Author Topic: Sinclair's Trust the text  (Read 8044 times)

Offline Mai

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Sinclair's Trust the text
« on: December 03, 2016, 07:55:50 AM »
I'm new to this forum. Today, while reading the last chapters of John Sincair's book, Trusting the text, I felt the urge to discuss it with people who might have read it or who are interested in the relationship between discourse and corpus linguistics.

I don't know, yet, whether discussing books of linguistic nature is acceptable here, or whether in this forum we can create a kind of book club of linguistics books or articles. But, I'll try to summarize, here, my impressions about Sinclair's book hoping to receive any sort of communication about it.

First of all, I admit Sinclair's ideas are revolutionary in a way, given the time the book was published. But I kind of feel his theory is not really well developed. He is more of backgrounding/highlighting linguistic problems without really offering a satisfying model or framework to approach these problems. Am I not fully getting the book? Or is it really that Sinclair's approach in this book doesn't account for a valid linguistic theory.

Secondly, sometimes I feel, specially in Part III, there are many extensive reflections and speculations from his part that aren't very scientific (not based on scientific evidence, or that are just based on sporadic examples).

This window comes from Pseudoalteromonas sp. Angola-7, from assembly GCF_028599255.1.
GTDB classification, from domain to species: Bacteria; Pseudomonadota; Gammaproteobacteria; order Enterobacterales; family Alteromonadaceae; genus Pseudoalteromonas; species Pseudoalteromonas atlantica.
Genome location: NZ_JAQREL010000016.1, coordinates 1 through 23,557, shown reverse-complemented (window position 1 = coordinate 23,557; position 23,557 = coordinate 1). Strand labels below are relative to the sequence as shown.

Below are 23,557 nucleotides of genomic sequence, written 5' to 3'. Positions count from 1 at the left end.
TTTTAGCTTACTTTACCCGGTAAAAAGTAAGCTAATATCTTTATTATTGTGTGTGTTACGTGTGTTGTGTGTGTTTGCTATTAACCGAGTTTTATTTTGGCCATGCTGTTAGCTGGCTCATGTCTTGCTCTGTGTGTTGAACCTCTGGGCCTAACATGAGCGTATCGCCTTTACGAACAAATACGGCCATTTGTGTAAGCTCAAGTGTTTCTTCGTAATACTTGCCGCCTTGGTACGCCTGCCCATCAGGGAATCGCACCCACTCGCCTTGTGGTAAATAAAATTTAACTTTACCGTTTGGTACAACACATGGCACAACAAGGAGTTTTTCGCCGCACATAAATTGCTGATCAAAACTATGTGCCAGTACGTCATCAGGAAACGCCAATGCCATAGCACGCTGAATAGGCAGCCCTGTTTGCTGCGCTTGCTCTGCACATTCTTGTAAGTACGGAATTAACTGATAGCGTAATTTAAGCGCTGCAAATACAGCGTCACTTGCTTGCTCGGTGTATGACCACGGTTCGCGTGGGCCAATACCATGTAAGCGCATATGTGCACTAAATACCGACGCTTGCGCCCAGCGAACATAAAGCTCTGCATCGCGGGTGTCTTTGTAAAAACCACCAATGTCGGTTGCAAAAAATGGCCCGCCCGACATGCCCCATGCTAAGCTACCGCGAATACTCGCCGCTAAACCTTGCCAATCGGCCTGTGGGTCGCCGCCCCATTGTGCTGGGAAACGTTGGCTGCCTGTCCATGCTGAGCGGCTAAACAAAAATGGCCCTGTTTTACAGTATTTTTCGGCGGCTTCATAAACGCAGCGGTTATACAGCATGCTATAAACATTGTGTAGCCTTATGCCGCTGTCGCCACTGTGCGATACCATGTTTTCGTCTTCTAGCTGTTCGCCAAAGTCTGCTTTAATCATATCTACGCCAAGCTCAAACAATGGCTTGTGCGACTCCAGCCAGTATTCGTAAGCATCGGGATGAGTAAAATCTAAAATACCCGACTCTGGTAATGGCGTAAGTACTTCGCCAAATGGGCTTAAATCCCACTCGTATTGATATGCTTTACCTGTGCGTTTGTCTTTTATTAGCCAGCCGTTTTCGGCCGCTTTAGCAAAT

Is there anyone else who thinks Sinclair's ideas are a bit outdated or don't really fit with corpus linguistics approaches to language?

Offline Daniel

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Re: Sinclair's Trust the text
« Reply #1 on: December 03, 2016, 02:32:03 PM »
This type of conversation is very welcome here, and welcome to the forum. I'd love to see more discussions like this.
(Although, is this about computational linguistics, or should it maybe be moved to semantics/pragmatics?)

On the other hand, I'm not familiar with this book (but from your comments it sounds interesting) so I can't really comment. Maybe you could post a short summary of it for those who haven't read it?

Glancing at a few pages on Google Books and from your comments, I'd say that Sinclair seems to be approaching language top-down (vehemently given the 'trust the text' motto), which would tend to lead to interesting big ideas but fewer data-driven, testable predictions. It may also appear unscientific for that reason. In different ways, a lot of different theoretical approaches to linguistics can be characterized like this. It doesn't inherently make any of them better or worse, but some may be better at answering certain questions than others.
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